Peer Power will help ex-offenders ‍into‍ work

Peer Power will help ex-offenders ‍into‍ work

Jacob Hill set up his business The Lazy Camper at just 18 whilst studying for a degree. However, after it ran into financial difficulties, he resorted to selling drugs at a music festival. Caught, convicted and sentenced to 28 months he was determined to use the 10 of them he served in custody as a way of helping others. After training as a Peer Advisor through our Yorkshire Team he has now established his own socially minded company Offploy helping ex-offenders into employment.

“It was my first time in prison. I was put in a cell with a serious criminal – a major drug dealer who was doing a long sentence and thinking “this could have been me if things had carried on and gone the wrong way”. I had a complete sense of hopelessness – but relief as well as I was actually paying back my debt to society.
In prison, I was sewing boxer shorts – around 160 pairs a day! I’d heard about St Giles Trust’s work in HMP Wealstun and applied to become a Peer Advisor in there. The first application I put in got lost in the system but I pursued it and submitted another one. And I’m really glad I did.

Being a Peer Advisor is the best way to help other prisoners and start the healing process. You are able to do something with real responsibility and help other lads. It gave me confidence as I had a purpose, a role and a reason to wake up every day. I loved my job because I was able to help so many lads.
Ex-offenders are probably the most experienced people to work with prisoners. They are massively under-utilised. The Peer Advisors broke down the barriers between the prisoners and the staff.

St Giles Trust selects the right people. The Peer Advisors are always very professional – we don’t gossip – and we’re full of knowledge. We know so much about housing and resettlement and it enables lads to come forward and talk to us. Prisoners understand each other’s language.

Studying for the IAG course itself was ironic as I thought my studying days were over. I’d just finished my degree before I went into prison and got my graduation certificate on 17 July. I then started training as a Peer Advisor in August. At times it felt a bit like being back at Uni again up doing an all-nighter of swotting. All the Peer Advisors would sit there together concentrating hard and writing up our reports.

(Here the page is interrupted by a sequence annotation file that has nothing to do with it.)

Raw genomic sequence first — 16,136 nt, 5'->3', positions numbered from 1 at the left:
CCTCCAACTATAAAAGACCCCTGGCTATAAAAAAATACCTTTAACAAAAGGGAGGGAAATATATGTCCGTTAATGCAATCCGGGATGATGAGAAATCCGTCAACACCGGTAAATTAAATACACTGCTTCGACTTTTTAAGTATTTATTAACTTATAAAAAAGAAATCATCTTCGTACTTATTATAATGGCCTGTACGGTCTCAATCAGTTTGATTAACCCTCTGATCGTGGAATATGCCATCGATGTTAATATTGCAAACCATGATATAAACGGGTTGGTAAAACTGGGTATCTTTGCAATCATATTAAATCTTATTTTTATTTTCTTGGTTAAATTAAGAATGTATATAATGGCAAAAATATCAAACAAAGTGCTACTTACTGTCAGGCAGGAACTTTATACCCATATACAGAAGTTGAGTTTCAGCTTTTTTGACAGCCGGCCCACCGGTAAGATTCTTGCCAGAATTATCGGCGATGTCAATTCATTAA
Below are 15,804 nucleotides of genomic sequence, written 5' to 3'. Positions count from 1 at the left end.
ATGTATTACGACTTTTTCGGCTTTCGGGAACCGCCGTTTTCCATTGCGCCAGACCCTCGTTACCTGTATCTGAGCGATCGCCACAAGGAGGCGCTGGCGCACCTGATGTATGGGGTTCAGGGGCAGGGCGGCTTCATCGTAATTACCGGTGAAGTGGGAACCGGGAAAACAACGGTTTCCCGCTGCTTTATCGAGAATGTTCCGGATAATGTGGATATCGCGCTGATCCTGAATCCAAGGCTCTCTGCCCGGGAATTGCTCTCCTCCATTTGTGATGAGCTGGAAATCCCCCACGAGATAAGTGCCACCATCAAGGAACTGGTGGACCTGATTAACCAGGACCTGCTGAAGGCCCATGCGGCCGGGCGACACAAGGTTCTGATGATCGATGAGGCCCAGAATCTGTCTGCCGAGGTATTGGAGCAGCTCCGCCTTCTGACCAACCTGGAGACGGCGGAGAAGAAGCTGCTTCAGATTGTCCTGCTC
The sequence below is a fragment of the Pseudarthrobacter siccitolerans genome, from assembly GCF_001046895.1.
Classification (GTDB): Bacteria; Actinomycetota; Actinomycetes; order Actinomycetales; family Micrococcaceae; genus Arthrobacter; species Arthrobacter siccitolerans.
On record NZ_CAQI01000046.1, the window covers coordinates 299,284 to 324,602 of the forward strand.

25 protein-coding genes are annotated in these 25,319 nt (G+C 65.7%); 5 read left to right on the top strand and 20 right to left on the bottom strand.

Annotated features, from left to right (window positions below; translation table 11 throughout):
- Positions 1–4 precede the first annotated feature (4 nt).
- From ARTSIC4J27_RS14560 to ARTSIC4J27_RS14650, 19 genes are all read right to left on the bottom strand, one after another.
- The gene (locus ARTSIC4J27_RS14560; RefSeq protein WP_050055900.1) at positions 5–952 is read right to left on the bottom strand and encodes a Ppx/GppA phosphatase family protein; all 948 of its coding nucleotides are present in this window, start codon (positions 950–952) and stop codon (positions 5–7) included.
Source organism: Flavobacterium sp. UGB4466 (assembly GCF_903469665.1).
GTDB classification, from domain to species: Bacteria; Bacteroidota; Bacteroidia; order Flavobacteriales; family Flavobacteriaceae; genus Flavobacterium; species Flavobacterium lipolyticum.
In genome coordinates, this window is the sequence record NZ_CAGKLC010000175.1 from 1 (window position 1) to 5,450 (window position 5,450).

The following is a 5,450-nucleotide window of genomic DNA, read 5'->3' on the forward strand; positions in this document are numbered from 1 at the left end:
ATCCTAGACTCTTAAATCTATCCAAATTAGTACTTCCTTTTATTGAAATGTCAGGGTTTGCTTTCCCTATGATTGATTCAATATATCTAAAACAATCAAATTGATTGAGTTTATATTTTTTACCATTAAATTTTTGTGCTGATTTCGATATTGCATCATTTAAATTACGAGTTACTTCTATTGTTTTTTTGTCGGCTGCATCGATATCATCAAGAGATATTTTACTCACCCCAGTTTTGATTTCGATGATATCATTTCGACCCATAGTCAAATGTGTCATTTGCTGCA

When I went into prison I thought it would be really violent. But what I found were lads with low self esteem who thought they were worthless. They wanted to earn an honest graft but most of them thought this was a myth because of their criminal records. I wanted to grab them by the shoulders and say “You can do this, you’re good enough!”

Since I’ve been released on Home Detention Curfew, I’ve set up my own socially focussed company Offploy working with large companies to support their ex-offender hiring process. We’re lucky enough to have a private backer which has given us enough funding for the first year. I’ll be totally honest and say that – as an ex-offender myself – not all ex-offenders are ready for work and many need support to get to this stage. But the amount of support that is available to employers is mind-boggling if they know how to access it.

Everyone benefits from employing ex-offenders. Society benefits through reduced re-offending. Employers will find that ex-offenders will be loyal, talented and motivated. And it gives the individual a sense of value and means to provide for their family.

Employers should adopt a transparent hiring process as ex-offenders assume their application will automatically get rejected if they declare their offence. Also, if they are looking to do it seriously or on a scale it is best to go through an agency or organisation with the expertise to support them.

But the most important thing for an employer is to be proud of hiring ex-offenders. It is one of the most decent things you can do. You are not only giving them a job – you are giving their family a future as well.

Read more about Jacob’s journey on his blog site here

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